Whilst the city of Ninh Binh itself is nothing exciting, it is surrounded by stunning landscape of lush green paddy fields, striking limestone mountains and is a tourist hub for many sights and attractions.
Many tourists choose to visit the sights of Ninh Binh by an organized day trip from Hanoi. This is a great way to see 1 or 2 of the area’s sites, but to see multiple sights you will have to stay at least overnight in the area.
I’d personally recommend you stay outside of Ninh Binh and stay in one of the nearby picturesque towns like Trang An or Tam Coc. When we visited we stayed at La Belle Vie Homestay in Tam Coc which was fantastic Ninh Binh homestay. Easy walk to tourist attractions and shops.
Things to do in Ninh Binh include the famous water ways of Trang An or Tam Coc. These areas are also often referred to as the Inland Halong Bay due to the spectacular limestone cliffs coming out of the land surrounded by beautiful waterways.
We visited Trang An and the journey there was just as awesome as the actual destination. We hired a motorbike to get there and drove through the local rural villages, rice paddies and gorgeous limestone cliffs absolutely gorgeous!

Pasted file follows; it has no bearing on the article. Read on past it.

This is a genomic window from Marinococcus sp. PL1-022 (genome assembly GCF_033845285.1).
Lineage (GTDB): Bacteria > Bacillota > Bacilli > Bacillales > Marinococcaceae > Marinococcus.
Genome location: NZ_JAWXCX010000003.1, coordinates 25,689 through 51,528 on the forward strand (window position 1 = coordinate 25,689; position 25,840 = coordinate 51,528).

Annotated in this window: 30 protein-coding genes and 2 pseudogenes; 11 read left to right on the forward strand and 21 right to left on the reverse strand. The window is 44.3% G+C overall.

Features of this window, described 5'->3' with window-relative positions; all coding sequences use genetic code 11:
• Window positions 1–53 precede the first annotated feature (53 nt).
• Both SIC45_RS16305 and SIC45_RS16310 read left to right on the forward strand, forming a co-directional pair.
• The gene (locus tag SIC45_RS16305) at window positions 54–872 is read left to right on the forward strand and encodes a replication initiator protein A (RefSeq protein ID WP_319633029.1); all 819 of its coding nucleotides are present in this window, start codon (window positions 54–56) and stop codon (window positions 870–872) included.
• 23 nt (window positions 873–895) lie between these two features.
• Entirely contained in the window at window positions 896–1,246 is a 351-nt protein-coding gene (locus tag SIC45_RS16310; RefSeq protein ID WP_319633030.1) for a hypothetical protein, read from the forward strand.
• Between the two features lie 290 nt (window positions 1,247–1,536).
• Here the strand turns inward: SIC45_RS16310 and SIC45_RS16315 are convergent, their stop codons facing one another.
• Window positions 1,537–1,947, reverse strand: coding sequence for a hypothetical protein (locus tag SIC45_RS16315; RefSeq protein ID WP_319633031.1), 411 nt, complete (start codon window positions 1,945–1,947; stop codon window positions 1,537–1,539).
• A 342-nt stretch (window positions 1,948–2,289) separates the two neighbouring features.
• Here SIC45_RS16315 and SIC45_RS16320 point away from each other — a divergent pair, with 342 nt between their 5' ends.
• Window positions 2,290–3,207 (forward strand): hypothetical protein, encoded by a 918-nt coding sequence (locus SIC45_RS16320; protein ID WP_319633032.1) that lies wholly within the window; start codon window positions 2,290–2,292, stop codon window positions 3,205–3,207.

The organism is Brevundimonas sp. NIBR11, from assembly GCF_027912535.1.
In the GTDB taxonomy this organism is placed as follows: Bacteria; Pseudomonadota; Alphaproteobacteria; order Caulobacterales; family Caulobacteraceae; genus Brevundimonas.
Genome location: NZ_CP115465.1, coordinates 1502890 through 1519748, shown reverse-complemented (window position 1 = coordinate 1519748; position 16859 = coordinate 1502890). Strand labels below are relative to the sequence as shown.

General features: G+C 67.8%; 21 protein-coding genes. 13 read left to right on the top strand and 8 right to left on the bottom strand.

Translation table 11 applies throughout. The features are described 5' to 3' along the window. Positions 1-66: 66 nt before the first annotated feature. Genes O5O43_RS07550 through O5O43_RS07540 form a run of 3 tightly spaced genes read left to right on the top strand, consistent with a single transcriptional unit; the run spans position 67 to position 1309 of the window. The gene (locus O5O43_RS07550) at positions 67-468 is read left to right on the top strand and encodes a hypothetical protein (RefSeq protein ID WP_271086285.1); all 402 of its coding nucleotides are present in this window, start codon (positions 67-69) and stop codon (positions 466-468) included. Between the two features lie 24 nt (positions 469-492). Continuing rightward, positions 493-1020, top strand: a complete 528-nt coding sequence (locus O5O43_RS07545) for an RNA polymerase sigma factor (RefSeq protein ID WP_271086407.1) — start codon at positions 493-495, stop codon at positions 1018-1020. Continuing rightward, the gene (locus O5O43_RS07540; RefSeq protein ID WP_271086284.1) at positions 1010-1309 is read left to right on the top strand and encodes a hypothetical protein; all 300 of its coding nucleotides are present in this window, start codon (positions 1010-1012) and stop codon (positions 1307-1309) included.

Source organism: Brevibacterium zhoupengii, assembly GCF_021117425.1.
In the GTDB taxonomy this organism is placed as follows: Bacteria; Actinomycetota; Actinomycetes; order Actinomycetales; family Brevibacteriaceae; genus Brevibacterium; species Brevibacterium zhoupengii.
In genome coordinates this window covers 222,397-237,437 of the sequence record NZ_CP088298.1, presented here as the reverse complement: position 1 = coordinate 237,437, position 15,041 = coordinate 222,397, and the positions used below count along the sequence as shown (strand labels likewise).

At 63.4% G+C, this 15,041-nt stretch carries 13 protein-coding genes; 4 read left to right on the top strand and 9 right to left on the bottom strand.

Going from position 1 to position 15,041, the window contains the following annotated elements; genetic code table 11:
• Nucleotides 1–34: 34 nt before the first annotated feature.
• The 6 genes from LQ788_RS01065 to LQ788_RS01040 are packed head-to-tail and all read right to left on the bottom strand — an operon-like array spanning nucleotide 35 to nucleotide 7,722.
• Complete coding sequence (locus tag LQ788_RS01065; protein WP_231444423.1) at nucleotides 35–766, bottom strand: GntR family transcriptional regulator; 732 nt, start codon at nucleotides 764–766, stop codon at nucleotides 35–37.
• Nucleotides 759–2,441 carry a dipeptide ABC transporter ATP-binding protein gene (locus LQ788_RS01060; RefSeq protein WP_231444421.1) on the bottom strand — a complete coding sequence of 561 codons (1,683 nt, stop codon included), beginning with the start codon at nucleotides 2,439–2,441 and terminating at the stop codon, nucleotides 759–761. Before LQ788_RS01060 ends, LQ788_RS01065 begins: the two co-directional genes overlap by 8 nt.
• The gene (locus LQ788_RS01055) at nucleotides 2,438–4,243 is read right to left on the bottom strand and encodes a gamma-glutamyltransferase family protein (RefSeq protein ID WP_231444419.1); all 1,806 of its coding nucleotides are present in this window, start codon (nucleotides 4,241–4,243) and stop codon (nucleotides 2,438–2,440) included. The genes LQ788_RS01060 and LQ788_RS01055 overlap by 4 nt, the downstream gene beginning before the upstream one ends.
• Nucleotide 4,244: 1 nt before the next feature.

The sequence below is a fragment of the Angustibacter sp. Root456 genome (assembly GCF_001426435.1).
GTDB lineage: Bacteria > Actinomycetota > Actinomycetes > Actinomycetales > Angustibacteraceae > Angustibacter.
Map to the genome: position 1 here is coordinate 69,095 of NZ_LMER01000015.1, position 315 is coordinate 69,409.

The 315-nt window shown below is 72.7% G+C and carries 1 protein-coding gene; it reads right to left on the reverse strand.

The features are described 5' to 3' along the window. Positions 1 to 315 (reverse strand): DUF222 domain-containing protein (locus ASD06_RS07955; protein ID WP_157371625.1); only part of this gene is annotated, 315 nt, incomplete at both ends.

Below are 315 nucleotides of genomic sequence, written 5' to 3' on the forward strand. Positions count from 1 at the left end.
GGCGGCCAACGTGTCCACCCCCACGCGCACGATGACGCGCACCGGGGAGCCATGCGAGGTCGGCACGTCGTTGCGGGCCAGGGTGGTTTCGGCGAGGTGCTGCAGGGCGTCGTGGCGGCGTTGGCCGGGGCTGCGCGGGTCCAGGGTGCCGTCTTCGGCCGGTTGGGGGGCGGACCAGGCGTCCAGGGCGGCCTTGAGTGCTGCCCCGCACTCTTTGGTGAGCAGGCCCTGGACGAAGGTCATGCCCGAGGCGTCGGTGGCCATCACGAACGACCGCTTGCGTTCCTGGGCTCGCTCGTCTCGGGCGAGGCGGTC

Other things to do in Ninh Binh include:
- Bich Dong Pagoda – located a few kilometres north of Tam Coc, it is a cluster of cave temples. There is a lower pagoda, then 100 stairs to the middle pagoda then a short but steep climb to the upper pagoda. Each level offers stunning views of Ninh Binh.
- Phat Diem Cathedral –beautiful ancient Vietnam church
- Thung Nham – bird garden 50 minute drive from Tam Coc
- Thai Vi Temple – small temple located about 1 km from Tam Coc
Where to Stay: Click here for a full list of places to stay in Ninh Binh
Located a few hours north of Hue is the Phong Nha National Park.
It’s another beautiful piece of the country known for the caves that lie throughout the area, including the largest in the world – Hang Son Doong. While this cave involves booking in advance and handing over quite a significant amount of those hard – earned travel savings, there’re a few others that provide plenty of entertainment for a couple of days, with a cave to suit everyone’s tastes for the underground world.
The Phong Nha Cave is accessed through a short boat cruise up the Song Con River and into the mouth of the cave. With an impressive history arising throughout the Vietnam War, this one is worth checking out. If you’re then after a little break on land before taking the boat back into town, head on up the 400+ steps into Tien Son Cave.